On the fourth day of 2014 I left the United States to begin a life in Guatemala. A year prior I left the US around the same time to live in Costa Rica. The past two years for me have begun by migrating south for exploration, for warmth, for discovery and for freedom. After falling in love with Latin America, I couldn’t wait to return and fall deeper.
My United Airlines flight was oversold and filled with primarily Guatemalan families. I was among the very few native English-speaking passengers. I sat next to a nine-year-old Guatemalan girl and her mother who was in her twenties. Between hearing Spanish all around me, sharing my snacks with the girl sitting next to me and helping her pick televisions shows to watch, my immersion began before I arrived in Guatemala. After months of not speaking Spanish, I was so thankful for this ease into the language.
When I arrived at the airport in Guatemala City I was surprised to see multiple signs first written in English and then Spanish written underneath in a smaller type. After exiting the plane, there weren’t separate lines for Guatemalan citizens and foreigners. Everyone went to the same line to meet the same Immigration officers. As a US citizen without a visa you’re only allowed to remain in Guatemala for 90 days. I fly back to the US after 90 days. As I walked toward the officer I felt my heart race, and nervousness set in. I memorized Spanish phrases, “Cuantos dias en Guatemala? Cuando es su vuelo de vuelta?”and repeated the responses in my head. “Relax. Remain confident,” I told myself. When I slid my passport through the officer’s window I said, “Hola, buenos noches.” He didn’t say one word. He just stamped my passport, and I was on my way.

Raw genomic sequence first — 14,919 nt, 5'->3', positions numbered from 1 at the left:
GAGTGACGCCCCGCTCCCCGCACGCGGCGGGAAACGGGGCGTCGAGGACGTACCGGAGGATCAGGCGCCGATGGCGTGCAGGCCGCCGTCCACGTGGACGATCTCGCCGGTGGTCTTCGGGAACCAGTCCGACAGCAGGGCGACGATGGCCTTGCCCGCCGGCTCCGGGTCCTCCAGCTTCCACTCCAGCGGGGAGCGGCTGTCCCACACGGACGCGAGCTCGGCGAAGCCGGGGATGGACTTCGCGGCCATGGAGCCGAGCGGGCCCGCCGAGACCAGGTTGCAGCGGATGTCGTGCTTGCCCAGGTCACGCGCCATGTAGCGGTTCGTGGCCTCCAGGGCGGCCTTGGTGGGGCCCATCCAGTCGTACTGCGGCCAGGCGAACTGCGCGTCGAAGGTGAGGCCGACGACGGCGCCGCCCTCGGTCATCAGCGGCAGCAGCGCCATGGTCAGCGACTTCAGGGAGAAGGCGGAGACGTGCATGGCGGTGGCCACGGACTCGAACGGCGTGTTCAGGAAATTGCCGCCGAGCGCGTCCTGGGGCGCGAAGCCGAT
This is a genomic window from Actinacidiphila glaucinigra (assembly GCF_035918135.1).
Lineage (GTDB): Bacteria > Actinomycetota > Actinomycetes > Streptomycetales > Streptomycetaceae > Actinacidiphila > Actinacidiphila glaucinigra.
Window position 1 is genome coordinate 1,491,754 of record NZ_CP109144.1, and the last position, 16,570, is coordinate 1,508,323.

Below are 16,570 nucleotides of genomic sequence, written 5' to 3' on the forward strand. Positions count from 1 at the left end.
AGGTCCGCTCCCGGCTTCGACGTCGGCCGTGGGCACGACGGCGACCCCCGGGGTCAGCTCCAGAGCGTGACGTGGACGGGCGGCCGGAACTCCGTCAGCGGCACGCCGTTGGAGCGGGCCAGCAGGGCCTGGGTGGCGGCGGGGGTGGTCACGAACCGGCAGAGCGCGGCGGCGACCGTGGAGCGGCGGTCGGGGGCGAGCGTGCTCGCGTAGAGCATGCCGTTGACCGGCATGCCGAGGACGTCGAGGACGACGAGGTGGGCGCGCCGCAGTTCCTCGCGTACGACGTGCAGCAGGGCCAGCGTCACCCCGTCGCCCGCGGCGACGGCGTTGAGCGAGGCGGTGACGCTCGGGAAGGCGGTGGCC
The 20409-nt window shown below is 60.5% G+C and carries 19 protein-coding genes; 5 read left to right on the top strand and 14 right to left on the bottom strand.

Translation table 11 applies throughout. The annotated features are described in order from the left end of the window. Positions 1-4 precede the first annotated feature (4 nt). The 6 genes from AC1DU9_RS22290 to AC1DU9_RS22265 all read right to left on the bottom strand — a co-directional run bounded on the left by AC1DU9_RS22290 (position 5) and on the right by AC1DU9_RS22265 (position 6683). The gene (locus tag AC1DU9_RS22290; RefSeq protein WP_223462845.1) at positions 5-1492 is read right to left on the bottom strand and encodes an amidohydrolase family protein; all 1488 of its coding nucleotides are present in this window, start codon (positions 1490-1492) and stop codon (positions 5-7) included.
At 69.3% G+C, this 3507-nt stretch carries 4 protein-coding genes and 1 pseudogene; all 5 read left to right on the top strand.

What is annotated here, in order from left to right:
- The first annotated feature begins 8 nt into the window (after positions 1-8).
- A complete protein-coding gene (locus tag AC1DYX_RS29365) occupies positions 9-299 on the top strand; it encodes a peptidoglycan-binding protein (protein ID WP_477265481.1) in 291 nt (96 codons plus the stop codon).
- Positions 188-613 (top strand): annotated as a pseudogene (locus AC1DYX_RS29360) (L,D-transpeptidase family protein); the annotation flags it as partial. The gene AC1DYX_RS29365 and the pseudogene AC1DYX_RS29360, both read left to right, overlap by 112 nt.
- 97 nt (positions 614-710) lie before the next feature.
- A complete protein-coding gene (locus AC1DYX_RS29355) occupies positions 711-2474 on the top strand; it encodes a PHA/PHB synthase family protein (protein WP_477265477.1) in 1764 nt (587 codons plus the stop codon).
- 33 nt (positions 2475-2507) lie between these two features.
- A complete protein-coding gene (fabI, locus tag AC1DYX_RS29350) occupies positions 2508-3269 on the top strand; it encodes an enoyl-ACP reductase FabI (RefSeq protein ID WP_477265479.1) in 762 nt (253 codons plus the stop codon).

A crowd of Guatemalans stood outside the airport doors. People of all ages circled the gate. My host told me later that going to the airport in Guatemala is like going to the market. “When someone flies back to Guatemala, their whole family comes to the airport to pick them up: their grandparents, aunts, cousins,” he said.
I spent my first night in Guatemala City at G-22, an environmental non-profit that educates people about sustainability and hosts guests. The director, Alfredo Maul, picked me up from the airport and explained some of G-22’s projects as we drove through the city. Before he even told me that some parts of Guatemala City were Americanized, I sensed it from seeing establishments like Dominos Pizza and a Shell Gas Station almost immediately after leaving the airport.
At G-22 Alfredo cooked me a delicious vegetarian dinner. “Everything you see here has a story,” Alfredo said as he poured me loose leaf black tea from somewhere in Guatemalan mountains and then poured white citrus honey into my cup. “You won’t find these items anywhere else.” I loved the way he gave life to the food and items we were using by saying, “Everything here has a story.”
We talked about his degree in Architecture and how he wants to spread sustainability to urban life and show people how to live simpler lives. I felt really connected to G-22 and their goals. I have strong interests in sustainability, especially when it comes to urban life. In a similar regard, I’m passionate about living a simpler life by being conscious of my purchases, reusing as much as I can, and giving new life to things I already have.
The next morning I left Guatemala City to begin my story at the Mystical Yoga Farm.